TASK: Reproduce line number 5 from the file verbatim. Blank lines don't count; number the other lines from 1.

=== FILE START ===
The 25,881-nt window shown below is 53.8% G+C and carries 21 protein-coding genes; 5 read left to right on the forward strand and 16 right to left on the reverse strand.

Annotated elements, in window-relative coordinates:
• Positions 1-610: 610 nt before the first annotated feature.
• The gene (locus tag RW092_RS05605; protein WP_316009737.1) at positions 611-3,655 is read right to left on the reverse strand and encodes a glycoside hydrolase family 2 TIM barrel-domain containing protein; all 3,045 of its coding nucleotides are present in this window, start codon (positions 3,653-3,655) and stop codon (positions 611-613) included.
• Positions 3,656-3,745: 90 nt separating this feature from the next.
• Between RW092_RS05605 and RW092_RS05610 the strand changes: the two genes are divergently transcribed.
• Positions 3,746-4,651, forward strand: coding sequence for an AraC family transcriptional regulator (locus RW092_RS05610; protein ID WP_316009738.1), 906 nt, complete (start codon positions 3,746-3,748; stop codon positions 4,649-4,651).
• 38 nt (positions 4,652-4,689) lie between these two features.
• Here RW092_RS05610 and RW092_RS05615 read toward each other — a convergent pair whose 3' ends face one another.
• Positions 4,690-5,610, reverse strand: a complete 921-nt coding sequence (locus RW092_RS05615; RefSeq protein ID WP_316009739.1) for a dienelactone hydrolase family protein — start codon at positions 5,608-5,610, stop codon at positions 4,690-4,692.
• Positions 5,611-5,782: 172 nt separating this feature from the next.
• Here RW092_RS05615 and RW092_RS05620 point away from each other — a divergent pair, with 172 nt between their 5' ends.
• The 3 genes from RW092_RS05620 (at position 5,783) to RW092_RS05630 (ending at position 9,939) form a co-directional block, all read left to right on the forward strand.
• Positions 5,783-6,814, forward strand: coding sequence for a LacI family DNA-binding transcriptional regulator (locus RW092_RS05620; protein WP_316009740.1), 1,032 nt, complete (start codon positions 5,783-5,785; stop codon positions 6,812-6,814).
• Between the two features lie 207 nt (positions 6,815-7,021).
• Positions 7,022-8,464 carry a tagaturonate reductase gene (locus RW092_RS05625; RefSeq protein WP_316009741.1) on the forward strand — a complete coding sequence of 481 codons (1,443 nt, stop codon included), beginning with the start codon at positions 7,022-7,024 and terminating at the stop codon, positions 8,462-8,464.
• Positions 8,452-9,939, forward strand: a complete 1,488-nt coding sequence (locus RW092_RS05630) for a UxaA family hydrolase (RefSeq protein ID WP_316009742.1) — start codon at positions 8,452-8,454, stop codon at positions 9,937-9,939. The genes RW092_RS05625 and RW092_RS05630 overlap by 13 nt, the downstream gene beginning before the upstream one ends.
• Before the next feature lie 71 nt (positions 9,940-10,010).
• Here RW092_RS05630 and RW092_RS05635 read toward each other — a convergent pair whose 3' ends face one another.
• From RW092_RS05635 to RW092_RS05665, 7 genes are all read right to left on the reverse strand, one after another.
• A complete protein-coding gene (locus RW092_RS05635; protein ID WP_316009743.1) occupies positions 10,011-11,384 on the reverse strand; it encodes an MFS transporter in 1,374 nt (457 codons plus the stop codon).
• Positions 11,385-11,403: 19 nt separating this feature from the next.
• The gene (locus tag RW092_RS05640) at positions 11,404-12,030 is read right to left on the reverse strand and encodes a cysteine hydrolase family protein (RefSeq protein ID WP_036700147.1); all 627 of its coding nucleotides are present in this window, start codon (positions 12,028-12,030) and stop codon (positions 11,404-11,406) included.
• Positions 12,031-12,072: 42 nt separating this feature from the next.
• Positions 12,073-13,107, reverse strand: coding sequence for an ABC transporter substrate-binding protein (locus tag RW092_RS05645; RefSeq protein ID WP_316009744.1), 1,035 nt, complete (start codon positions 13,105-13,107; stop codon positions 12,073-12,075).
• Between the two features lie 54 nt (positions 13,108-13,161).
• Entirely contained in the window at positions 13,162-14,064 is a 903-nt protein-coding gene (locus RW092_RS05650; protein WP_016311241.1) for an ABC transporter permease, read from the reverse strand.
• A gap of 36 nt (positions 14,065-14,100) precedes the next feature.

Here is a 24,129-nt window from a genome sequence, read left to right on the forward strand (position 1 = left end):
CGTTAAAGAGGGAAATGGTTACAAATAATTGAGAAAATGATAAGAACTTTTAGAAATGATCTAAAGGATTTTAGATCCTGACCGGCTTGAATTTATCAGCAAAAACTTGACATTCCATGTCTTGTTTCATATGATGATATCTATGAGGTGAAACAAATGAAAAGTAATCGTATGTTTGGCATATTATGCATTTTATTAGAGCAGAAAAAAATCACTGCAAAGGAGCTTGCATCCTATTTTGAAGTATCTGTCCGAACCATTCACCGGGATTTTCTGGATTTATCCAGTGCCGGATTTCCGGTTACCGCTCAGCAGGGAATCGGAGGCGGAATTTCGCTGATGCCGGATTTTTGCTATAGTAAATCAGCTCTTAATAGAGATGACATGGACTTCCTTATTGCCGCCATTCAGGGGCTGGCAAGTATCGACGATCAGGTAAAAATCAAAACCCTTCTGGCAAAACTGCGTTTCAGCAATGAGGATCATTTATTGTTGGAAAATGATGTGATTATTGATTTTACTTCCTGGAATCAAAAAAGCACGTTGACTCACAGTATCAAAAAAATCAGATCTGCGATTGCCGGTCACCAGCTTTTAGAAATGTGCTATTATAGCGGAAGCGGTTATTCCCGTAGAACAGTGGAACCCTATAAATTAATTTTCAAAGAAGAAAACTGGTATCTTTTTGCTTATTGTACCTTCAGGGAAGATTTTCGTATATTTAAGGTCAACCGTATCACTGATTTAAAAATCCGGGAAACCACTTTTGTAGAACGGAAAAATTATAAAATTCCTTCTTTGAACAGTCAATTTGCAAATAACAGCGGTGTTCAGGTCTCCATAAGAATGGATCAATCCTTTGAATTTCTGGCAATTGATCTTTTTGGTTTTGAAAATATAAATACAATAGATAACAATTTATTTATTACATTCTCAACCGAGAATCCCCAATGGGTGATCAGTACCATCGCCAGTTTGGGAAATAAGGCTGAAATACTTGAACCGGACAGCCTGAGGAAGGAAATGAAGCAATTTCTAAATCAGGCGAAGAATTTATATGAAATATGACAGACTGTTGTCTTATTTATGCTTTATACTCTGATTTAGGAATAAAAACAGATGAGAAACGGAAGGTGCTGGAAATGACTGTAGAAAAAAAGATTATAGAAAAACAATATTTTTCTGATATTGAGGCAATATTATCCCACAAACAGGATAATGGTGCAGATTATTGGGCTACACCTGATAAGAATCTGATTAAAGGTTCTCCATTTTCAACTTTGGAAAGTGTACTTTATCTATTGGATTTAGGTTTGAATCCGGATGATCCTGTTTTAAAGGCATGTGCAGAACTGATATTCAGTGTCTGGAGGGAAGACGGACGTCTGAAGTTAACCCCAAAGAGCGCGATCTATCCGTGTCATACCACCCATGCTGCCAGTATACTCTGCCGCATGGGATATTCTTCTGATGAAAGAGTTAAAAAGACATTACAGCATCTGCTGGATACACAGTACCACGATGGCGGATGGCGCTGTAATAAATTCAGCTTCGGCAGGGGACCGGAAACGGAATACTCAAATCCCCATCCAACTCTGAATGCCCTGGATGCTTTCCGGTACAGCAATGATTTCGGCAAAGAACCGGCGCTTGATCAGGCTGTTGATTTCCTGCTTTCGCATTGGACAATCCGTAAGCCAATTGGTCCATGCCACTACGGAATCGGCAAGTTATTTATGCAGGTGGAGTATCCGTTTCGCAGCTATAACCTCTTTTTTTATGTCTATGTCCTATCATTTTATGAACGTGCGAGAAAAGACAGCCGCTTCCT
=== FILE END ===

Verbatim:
• Positions 3,656-3,745: 90 nt separating this feature from the next.